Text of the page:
While more people on Medicaid have been prescribed a medication used for opioid abuse treatment, new research suggests that black and Hispanic people, as well as other minority groups, may be finding the drug is made available to them less often. Photo by Tasique/Shutterstock
MONDAY, July 2, 2018 -- Approval of the drug buprenorphine led to a rise in the number of Medicaid patients getting medication to treat opioid addiction. But the rates were lower among poor, black and Hispanic patients, a new study says.
Methadone or buprenorphine are recommended treatments for opioid-abuse disorders. Methadone must be dispensed in special clinics and often requires daily visits, while buprenorphine can be prescribed by any specially certified physician, the researchers noted.
They analyzed Medicaid claims in 14 states between 2002, when buprenorphine was approved in the United States, and 2009. That period saw a 62 percent increase in Medicaid patients getting medication-aided treatment for opioid abuse.
By 2009, buprenorphine accounted for nearly one-third of medication-aided treatment, according to investigators at the RAND Corp., a nonprofit research organization.
Despite the overall increase, patients in counties with more poverty and higher percentages of blacks and Hispanics were much less likely to receive medication-aided treatment as of 2009.
While patients in urban counties were much more likely to get medication-aided treatment than those in rural counties, the gap narrowed during the study period.
Opioid abuse affects about 9 out of every 1,000 Americans, and opioid overdose-related deaths have quadrupled over the past 15 years. Medicaid is the payment source for more than one-third of all opioid treatment cases, according to the researchers.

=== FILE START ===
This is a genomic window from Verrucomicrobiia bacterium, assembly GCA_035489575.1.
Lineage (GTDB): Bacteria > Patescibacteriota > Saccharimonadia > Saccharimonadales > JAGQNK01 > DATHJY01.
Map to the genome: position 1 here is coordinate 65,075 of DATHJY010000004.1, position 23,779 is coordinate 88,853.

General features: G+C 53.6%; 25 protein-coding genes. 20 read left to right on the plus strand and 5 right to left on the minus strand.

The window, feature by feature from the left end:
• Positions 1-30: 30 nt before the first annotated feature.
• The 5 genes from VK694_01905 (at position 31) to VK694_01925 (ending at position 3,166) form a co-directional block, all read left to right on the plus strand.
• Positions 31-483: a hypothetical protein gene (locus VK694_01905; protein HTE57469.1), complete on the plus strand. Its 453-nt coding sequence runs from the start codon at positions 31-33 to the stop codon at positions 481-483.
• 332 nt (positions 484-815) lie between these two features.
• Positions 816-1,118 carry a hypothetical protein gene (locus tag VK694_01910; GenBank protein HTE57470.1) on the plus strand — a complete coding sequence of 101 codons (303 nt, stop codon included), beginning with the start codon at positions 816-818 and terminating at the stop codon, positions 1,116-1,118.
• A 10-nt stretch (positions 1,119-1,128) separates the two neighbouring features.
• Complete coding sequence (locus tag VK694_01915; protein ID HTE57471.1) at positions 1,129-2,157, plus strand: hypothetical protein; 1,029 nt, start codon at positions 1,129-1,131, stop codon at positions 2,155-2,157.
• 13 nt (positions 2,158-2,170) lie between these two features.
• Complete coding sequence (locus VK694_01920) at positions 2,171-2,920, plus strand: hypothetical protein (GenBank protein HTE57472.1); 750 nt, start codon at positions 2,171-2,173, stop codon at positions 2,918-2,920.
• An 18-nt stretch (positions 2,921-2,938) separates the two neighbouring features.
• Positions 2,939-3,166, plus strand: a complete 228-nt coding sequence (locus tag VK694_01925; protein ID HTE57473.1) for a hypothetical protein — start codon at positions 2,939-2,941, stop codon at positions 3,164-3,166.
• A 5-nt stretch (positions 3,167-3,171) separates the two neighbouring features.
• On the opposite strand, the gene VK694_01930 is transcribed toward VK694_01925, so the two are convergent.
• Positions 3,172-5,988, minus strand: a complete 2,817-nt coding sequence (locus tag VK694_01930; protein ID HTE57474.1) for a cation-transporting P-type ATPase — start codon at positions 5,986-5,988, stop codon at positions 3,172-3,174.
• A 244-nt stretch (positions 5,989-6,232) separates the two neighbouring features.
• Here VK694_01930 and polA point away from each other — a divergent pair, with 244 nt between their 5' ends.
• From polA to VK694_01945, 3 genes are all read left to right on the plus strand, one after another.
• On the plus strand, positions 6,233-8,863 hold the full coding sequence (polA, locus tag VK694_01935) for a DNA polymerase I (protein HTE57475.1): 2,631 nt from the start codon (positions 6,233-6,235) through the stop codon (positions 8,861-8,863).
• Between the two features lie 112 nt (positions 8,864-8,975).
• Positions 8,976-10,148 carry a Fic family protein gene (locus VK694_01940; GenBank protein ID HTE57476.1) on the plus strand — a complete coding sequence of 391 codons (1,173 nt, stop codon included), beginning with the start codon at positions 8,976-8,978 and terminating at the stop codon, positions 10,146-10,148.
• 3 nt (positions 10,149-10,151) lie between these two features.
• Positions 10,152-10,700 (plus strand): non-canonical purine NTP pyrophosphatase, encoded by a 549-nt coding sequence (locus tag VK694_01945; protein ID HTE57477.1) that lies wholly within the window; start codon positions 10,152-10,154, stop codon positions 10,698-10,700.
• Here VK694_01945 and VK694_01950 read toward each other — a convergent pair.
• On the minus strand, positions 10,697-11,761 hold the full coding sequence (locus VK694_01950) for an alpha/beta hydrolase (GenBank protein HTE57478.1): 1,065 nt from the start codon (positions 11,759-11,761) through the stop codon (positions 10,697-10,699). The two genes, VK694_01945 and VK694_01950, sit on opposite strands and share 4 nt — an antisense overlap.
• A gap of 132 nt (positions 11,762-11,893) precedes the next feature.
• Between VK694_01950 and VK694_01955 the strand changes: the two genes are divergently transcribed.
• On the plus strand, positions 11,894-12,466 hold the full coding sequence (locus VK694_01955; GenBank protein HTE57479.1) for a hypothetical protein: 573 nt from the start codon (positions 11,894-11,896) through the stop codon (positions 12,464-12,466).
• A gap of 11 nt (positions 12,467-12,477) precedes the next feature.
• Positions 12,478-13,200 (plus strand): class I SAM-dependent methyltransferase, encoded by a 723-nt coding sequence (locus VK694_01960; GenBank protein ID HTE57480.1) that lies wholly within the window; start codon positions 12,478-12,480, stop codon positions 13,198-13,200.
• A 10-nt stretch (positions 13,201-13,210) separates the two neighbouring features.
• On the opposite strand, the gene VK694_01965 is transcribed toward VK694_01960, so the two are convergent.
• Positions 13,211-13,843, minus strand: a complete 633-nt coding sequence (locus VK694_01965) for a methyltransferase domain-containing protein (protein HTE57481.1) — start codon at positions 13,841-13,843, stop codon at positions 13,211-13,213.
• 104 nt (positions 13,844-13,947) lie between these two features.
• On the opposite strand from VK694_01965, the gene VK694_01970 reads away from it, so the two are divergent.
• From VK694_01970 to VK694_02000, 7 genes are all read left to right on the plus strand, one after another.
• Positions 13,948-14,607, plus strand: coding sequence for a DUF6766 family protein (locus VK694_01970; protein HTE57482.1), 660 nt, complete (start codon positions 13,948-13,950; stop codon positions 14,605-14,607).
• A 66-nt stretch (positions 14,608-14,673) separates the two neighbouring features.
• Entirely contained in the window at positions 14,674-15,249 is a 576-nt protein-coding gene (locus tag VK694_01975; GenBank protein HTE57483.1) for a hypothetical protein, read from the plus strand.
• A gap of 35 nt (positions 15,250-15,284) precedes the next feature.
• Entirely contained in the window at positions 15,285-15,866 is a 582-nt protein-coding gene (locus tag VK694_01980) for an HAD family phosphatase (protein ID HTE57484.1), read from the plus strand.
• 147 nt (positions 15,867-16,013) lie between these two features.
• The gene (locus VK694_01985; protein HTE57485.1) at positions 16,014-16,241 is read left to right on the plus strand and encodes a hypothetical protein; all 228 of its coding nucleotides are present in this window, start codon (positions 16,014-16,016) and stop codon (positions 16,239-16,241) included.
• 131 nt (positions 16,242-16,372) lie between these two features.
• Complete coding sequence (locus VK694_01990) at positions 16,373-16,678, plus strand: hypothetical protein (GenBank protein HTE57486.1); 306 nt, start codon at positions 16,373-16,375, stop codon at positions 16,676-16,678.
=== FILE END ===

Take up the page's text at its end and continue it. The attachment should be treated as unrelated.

"These findings highlight the good news that medication therapy is being used more widely to combat the nation's opioid epidemic," study lead author Dr. Bradley Stein said in a RAND news release.
"But it also raises concerns that there are racial/ethnic and income disparities that may prevent many individuals struggling with opioid addiction from receiving effective treatment," said Stein, a senior physician scientist.
The expansion of medication-aided treatment appears to have created new health care disparities, he said.
"We need research using more current information to better understand whether the disparity is linked to the availability of medication-assisted therapy, differences in Medicaid eligibility or some other factor, and whether it has persisted," Stein added.
States in the study included California, Connecticut, Florida, Georgia, Illinois, Louisiana, Massachusetts, Maryland, New York, Pennsylvania, Rhode Island, Texas, Vermont and Wisconsin. They account for almost half of the nation's Medicaid recipients.
The findings were published online recently in the journal Substance Abuse.
The U.S. National Institute on Drug Abuse has more about opioid addiction treatments.
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